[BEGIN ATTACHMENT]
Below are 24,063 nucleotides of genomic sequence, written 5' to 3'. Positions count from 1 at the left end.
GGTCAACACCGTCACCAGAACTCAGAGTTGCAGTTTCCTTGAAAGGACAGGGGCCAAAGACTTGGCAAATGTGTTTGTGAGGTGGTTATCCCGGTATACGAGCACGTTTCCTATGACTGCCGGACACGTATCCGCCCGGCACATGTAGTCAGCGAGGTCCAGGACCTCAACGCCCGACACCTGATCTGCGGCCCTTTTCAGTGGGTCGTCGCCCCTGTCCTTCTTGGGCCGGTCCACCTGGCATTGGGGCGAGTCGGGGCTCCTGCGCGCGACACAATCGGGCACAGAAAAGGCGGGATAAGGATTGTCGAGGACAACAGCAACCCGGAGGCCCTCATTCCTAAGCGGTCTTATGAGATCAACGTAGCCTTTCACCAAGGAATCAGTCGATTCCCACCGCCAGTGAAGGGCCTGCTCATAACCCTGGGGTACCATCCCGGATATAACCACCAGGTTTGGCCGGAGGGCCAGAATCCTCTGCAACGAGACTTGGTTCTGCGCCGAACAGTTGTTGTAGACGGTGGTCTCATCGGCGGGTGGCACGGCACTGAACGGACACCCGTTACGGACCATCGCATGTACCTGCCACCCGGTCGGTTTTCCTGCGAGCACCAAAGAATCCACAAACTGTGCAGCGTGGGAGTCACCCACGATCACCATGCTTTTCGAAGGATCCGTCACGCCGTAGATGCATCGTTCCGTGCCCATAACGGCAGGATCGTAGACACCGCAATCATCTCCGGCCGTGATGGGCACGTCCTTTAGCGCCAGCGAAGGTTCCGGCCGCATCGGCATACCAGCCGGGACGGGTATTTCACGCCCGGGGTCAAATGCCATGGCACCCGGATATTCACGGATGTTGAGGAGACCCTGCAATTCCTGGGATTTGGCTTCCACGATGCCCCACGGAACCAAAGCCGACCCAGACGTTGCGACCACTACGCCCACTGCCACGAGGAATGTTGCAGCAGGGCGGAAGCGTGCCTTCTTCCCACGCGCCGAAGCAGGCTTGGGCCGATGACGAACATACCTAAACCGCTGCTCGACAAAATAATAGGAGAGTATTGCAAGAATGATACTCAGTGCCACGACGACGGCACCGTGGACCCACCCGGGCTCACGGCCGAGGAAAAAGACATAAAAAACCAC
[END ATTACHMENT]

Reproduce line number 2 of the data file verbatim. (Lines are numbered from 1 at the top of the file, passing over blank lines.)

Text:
GGTCAACACCGTCACCAGAACTCAGAGTTGCAGTTTCCTTGAAAGGACAGGGGCCAAAGACTTGGCAAATGTGTTTGTGAGGTGGTTATCCCGGTATACGAGCACGTTTCCTATGACTGCCGGACACGTATCCGCCCGGCACATGTAGTCAGCGAGGTCCAGGACCTCAACGCCCGACACCTGATCTGCGGCCCTTTTCAGTGGGTCGTCGCCCCTGTCCTTCTTGGGCCGGTCCACCTGGCATTGGGGCGAGTCGGGGCTCCTGCGCGCGACACAATCGGGCACAGAAAAGGCGGGATAAGGATTGTCGAGGACAACAGCAACCCGGAGGCCCTCATTCCTAAGCGGTCTTATGAGATCAACGTAGCCTTTCACCAAGGAATCAGTCGATTCCCACCGCCAGTGAAGGGCCTGCTCATAACCCTGGGGTACCATCCCGGATATAACCACCAGGTTTGGCCGGAGGGCCAGAATCCTCTGCAACGAGACTTGGTTCTGCGCCGAACAGTTGTTGTAGACGGTGGTCTCATCGGCGGGTGGCACGGCACTGAACGGACACCCGTTACGGACCATCGCATGTACCTGCCACCCGGTCGGTTTTCCTGCGAGCACCAAAGAATCCACAAACTGTGCAGCGTGGGAGTCACCCACGATCACCATGCTTTTCGAAGGATCCGTCACGCCGTAGATGCATCGTTCCGTGCCCATAACGGCAGGATCGTAGACACCGCAATCATCTCCGGCCGTGATGGGCACGTCCTTTAGCGCCAGCGAAGGTTCCGGCCGCATCGGCATACCAGCCGGGACGGGTATTTCACGCCCGGGGTCAAATGCCATGGCACCCGGATATTCACGGATGTTGAGGAGACCCTGCAATTCCTGGGATTTGGCTTCCACGATGCCCCACGGAACCAAAGCCGACCCAGACGTTGCGACCACTACGCCCACTGCCACGAGGAATGTTGCAGCAGGGCGGAAGCGTGCCTTCTTCCCACGCGCCGAAGCAGGCTTGGGCCGATGACGAACATACCTAAACCGCTGCTCGACAAAATAATAGGAGAGTATTGCAAGAATGATACTCAGTGCCACGACGACGGCACCGTGGACCCACCCGGGCTCACGGCCGAGGAAAAAGACATAAAAAACCAC